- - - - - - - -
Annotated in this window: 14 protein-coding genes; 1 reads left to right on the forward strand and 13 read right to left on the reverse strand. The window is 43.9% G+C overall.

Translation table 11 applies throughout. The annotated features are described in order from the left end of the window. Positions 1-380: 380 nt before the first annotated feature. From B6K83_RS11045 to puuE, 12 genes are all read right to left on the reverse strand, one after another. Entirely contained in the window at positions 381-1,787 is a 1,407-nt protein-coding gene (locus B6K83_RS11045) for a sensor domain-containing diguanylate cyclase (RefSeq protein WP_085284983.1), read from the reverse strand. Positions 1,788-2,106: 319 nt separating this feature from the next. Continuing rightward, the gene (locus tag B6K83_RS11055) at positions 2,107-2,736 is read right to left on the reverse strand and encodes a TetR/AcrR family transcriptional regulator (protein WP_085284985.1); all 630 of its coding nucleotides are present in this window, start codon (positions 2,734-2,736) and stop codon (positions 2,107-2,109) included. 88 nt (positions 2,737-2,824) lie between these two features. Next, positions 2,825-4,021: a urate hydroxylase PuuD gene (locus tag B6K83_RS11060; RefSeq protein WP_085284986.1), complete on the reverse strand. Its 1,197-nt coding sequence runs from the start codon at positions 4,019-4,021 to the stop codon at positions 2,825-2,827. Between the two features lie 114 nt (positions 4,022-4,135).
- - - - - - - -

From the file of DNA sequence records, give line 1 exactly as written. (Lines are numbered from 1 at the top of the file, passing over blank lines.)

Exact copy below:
Annotated in this window: 14 protein-coding genes; 1 reads left to right on the forward strand and 13 read right to left on the reverse strand. The window is 43.9% G+C overall.